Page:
Start The Week With Labor Day And End The Week With Retirement

Labor Day is right around the corner. We all look forward to that holiday on the first Monday in September that heralds the end of summer and the imminent arrival of fall. But the real purpose of the holiday is to pay tribute to the contributions and achievements of American workers. It became a Federal Holiday in 1894.


Back in 1996, another holiday was designated as a bookend to Labor Day. It’s National 401(K) Day. It was initiated by the Plan Sponsor Council of America (PSCA) (previously known as the Profit-Sharing Council of America). It falls on the Friday after Labor Day for the purpose of promoting “Start the week with Labor Day and end the week with retirement.”


This holiday promotes retirement savings education and PSCA encourages companies to give their employees information about their 401(K) in fun, easy-to-understand ways. I’m all for the greater awareness of National 401(K) Day. Employer sponsored retirement plans are one of the greatest ways to begin a solid road to a financially sound retirement. If you are employed and your company offers a 401(K) plan, do yourself a solid and get in on it. If you have children and grandchildren in jobs where their employers offer a 401(K) plan, encourage them to participate in that plan.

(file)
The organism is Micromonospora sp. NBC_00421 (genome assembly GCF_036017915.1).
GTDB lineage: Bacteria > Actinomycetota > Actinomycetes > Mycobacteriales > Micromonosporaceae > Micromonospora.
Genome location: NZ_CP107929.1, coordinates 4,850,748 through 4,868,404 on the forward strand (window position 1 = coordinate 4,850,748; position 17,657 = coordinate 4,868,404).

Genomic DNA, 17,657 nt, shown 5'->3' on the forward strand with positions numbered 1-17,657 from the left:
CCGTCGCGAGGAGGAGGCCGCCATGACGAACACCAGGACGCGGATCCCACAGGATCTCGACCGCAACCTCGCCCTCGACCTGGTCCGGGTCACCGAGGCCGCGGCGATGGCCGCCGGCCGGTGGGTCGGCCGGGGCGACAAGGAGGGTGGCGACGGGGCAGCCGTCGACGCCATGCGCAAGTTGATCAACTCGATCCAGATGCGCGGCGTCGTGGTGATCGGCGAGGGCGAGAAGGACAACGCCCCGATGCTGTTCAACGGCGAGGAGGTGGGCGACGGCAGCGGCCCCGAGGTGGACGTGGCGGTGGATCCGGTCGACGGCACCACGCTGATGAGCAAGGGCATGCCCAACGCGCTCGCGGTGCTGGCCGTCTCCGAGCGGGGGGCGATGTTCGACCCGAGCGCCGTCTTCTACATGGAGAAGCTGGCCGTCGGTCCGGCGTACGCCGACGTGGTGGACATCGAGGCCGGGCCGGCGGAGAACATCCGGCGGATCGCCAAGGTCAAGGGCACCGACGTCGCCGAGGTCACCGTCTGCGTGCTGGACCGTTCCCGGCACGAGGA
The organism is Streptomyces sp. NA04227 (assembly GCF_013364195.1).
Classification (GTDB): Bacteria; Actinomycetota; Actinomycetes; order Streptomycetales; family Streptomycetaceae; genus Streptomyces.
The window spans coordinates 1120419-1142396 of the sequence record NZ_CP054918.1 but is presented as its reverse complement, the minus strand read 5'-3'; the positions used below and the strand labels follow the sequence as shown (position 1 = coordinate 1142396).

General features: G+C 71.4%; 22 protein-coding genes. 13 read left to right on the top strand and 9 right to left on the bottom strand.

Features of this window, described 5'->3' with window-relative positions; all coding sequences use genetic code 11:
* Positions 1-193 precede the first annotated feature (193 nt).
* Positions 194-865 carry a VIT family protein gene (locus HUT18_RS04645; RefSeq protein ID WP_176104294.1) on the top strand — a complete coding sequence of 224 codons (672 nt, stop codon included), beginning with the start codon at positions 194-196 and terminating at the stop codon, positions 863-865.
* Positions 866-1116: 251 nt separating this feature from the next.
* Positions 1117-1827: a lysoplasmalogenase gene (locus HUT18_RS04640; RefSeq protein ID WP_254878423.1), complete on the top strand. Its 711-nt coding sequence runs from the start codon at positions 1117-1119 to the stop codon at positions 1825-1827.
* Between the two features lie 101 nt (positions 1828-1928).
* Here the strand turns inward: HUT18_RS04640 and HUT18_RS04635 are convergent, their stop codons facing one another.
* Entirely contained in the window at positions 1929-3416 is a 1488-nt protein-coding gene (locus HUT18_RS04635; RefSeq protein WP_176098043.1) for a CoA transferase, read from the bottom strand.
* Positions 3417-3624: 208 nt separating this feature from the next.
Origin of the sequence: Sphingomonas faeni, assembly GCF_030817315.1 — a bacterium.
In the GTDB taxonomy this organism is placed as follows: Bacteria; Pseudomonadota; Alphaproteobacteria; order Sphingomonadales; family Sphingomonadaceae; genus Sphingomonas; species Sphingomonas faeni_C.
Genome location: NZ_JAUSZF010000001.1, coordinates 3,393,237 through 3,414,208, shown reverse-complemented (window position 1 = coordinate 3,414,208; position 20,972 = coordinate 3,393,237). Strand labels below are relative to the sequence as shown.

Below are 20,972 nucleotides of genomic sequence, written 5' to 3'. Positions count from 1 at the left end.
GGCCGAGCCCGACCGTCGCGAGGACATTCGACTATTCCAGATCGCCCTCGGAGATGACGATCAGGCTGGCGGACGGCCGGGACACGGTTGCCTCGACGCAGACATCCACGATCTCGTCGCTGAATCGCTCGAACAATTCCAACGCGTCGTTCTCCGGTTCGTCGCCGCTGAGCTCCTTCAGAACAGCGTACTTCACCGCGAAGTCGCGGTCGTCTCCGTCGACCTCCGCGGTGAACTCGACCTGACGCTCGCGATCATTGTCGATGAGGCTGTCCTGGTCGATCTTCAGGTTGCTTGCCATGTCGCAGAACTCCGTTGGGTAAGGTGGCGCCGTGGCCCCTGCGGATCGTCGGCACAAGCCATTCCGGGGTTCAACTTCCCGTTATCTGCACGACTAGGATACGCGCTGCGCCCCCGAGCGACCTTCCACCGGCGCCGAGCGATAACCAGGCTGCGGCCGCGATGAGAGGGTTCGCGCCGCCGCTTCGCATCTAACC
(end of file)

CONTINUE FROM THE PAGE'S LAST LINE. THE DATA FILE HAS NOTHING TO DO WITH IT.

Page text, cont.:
If you are ready to take yet another step toward retirement security and would like to find out how we can help you make your retirement dreams a reality, give our office a call and set up a consultation. Why not make it for the Friday after Labor Day?


NATIONAL 401(K) DAY TIMELINE

January 1, 1980: The 401(k) goes from dream to reality. On this day, a new provision in the Revenue Act of 1978 took effect allowing for tax- deferred compensation for bonuses and stock options, clearing the way for 401(k) retirement plans.

1981: Salary deductions allowed for the first time. The IRS created new rules allowing employees to make tax-deferred salary deductions.

1996: 401(k) plans hit $1 trillion. For the first time in its 15-year history, assets held in 401(k) plans hit $1 trillion.

1996: National 401(k) Day debuts. The Profit Sharing/401(k) Council of America launches National 401(k) Day to promote the importance of these plans.

2006: Congress makes automatic enrollments easier. The Pension Protection Act of 2006 made it easier for companies to enroll employees into a 401(k) plan automatically, encouraging more saving.


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